Tactile Discrimination Ideas

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tactile discrimination activities

These tactile discrimination activities were submitted by Joan, a Montessori teacher in the US.

Handing over to Joan - thank you for your ideas!

Mystery Bags for Tactile Discrimination

I was reading your descriptions of the feely bag activities for tactile perception. In Montessori we call this activity 'mystery bags'.

1. ordinary objects: 8-10 ordinary objects: the child names the objects, then puts them in the bag and identifies without looking (usually a shared activity)

2. identical objects (5-6 pair of matching objects) - child names the objects, then all objects go into the bag. He takes out one object, then hunts for the match (no looking, just feeling).

3. similar objects (5-6 sets of similar objects:- such as a square/round button; real/rubber cork; glass/plastic bottle, big/small pompon etc..) Child makes pairs outside bag and names the objects; objects go into the bag; child pulls out one, then has to 'hunt' for the similar object.

4. related objects(5-6 sets of related objects - such as a tiny shoe/sock; pencil/eraser; lock/key etc.). Child makes pairs outside bag and names the objects; objects go into the bag; child pulls out one, then has to 'hunt' for the related object.

It's nice if you change objects throughout the school year - or start with a few sets, then add a new one so the children are surprised.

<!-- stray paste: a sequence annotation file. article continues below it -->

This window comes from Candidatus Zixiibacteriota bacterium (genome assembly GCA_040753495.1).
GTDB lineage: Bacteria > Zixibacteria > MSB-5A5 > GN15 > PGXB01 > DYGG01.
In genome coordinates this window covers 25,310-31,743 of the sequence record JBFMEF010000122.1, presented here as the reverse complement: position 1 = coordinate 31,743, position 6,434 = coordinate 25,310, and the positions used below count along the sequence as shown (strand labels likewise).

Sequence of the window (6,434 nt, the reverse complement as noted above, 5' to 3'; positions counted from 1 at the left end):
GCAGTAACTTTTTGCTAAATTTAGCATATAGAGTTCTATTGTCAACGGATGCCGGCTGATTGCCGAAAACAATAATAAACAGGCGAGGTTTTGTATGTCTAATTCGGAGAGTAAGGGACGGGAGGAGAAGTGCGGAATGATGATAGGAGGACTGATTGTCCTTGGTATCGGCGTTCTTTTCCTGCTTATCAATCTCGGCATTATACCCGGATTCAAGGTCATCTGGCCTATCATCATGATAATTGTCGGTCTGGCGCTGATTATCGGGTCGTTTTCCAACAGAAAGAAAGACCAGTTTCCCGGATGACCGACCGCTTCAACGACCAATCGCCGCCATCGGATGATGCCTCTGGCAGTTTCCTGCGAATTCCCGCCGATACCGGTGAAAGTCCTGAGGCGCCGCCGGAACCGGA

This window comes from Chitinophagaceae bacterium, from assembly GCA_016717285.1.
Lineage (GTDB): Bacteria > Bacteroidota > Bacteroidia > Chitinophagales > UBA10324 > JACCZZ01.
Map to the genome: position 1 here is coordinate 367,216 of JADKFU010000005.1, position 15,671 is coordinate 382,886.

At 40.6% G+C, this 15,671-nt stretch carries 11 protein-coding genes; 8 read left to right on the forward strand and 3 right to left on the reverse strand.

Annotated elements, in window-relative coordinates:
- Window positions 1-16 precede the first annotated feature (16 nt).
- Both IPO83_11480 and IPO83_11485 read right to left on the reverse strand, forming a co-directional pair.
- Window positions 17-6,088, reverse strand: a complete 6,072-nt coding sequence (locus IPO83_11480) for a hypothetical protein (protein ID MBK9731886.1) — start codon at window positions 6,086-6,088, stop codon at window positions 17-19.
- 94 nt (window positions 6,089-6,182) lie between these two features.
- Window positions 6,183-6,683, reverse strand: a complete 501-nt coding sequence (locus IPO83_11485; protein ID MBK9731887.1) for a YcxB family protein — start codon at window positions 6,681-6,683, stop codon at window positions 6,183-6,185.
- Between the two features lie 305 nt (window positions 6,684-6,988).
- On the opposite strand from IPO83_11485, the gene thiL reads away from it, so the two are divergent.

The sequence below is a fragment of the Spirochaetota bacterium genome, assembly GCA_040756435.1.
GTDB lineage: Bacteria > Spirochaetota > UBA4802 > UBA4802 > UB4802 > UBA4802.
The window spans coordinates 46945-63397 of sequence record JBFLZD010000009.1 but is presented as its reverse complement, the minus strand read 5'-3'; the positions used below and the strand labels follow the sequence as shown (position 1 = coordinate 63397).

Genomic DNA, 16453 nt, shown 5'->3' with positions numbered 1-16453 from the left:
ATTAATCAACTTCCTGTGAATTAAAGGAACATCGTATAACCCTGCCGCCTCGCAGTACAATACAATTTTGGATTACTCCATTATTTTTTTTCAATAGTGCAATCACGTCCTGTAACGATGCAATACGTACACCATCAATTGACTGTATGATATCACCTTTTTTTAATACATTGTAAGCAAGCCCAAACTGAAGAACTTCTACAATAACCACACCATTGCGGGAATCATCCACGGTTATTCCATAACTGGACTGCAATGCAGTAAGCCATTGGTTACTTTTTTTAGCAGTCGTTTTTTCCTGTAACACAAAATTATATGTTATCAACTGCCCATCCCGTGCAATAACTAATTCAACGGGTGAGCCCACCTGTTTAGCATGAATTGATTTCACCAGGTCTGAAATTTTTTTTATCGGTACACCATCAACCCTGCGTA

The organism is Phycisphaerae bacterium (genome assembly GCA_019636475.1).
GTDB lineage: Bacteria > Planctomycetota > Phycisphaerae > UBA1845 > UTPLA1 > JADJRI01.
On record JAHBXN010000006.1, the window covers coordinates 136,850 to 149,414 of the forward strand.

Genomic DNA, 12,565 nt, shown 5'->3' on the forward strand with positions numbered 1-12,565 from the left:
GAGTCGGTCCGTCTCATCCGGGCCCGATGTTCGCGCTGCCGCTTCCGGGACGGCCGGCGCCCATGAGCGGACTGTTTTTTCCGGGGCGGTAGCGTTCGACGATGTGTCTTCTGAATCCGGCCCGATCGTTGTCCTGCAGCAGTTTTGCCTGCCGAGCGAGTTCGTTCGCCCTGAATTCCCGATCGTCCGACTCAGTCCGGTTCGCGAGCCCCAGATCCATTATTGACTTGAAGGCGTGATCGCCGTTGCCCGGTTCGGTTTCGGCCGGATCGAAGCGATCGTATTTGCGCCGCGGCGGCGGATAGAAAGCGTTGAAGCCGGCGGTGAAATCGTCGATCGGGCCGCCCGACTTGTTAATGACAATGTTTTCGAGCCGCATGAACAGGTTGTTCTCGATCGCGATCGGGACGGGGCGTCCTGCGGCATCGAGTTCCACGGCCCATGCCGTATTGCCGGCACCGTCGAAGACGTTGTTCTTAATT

Stereognostic Sorting

Have your child sort pasta into different types without looking - use a blindfold, or cover the hands

Another activity we have is 'sterognostic sorting'. This can be done with many things, including natural objects such as nuts, seeds or even grains (the hardest).

A child can sort two types of objects up to four or even five types. At first this is done while looking, then with a blindfold using two hands. In my class currently I have a basket with wood cubes and wood rectangular prisms. There are two bowls - the child first sorts looking; then closes her eyes or uses a blindfold to sort the wood objects into two bowls.

Objects can be sorted by size or attributes (rough/smooth) in addition to similarity/dissimilarity.

Because you can use ordinary objects, this is easy and fun to do with a child at home.

This page forms part of a series on Tactile Perception. You can read the other pages at these links:

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